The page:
Apple Lisa II Personal Computer

The Apple Lisa introduced the graphic user interface (GUI) into the Apple Computer Corporation's line of personal computers. Instead of using only text-based commands, users could employ pictorial icons displayed on the screen to initiate operations. Officially, "Lisa" stood for "Local Integrated Software Architecture," but it was also the name of Apple co-founder Steve Jobs' daughter. This computer was also Jobs "baby," as he championed its creation and believed it would revolutionize personal computing. Apple spent four years and $50 million to develop it, but it turned out to be a commercial flop, in large part because of the $10,000 per unit cost. Only 80,000 were eventually sold. The Lisa is most important historically as the computer that pioneered concepts later used in the far more successful Macintosh.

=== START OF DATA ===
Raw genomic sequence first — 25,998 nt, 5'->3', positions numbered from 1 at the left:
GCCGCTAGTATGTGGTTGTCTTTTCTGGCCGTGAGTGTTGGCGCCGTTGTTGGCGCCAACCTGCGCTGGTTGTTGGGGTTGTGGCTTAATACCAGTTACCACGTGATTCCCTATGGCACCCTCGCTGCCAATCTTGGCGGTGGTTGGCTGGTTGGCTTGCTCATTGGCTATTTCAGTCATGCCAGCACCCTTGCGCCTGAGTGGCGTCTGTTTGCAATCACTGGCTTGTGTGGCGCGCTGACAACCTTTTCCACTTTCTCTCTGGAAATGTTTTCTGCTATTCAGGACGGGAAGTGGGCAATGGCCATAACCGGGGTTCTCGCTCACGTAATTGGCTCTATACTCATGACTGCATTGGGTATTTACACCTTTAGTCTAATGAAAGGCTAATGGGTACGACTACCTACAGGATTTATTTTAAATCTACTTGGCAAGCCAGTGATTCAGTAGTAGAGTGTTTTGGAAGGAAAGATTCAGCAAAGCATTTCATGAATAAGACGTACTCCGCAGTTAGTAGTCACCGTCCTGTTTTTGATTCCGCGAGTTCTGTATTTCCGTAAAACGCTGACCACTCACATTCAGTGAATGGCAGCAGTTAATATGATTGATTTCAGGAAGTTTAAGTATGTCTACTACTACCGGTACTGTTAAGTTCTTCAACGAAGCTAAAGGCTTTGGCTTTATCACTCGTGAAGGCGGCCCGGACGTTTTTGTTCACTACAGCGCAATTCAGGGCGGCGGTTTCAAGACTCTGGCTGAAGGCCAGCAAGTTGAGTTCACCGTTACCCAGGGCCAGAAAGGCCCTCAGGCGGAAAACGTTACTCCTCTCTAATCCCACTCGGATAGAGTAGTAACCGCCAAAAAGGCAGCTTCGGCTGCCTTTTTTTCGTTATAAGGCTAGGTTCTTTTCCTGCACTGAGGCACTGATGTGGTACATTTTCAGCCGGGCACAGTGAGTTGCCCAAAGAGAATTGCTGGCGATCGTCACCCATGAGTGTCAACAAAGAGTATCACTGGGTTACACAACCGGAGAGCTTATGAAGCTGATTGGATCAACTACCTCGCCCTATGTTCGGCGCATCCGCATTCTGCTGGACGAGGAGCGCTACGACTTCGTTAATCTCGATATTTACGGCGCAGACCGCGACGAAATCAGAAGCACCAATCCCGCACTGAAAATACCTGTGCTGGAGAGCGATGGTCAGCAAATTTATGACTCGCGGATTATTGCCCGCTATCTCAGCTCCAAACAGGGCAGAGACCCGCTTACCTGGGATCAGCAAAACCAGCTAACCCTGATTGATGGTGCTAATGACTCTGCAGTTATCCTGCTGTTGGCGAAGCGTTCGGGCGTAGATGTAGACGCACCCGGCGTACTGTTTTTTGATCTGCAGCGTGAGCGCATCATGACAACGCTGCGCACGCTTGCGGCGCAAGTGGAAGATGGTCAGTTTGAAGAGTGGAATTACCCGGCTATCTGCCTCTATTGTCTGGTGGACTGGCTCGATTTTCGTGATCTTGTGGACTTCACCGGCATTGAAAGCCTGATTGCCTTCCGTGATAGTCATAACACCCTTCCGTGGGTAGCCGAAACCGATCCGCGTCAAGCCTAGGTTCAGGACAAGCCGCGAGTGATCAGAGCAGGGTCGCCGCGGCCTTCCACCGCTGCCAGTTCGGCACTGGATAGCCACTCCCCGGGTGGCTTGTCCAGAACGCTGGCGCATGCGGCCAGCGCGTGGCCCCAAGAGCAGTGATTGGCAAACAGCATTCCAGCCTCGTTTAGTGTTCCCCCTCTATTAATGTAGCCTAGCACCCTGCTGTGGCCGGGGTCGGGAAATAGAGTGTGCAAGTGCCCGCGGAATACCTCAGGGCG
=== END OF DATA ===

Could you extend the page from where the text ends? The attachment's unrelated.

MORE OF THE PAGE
Currently not on view
Object Name
Date made
Apple Computer
Physical Description
plastic (overall material)
glass (overall material)
metal (overall material)
overall: 14 in x 19 in x 14 in; 35.56 cm x 48.26 cm x 35.56 cm
ID Number
catalog number
accession number
Family & Social Life
Computers & Business Machines
See more items in
Medicine and Science: Computers
Data Source
National Museum of American History, Kenneth E. Behring Center
Credit Line
Roslyn Lang

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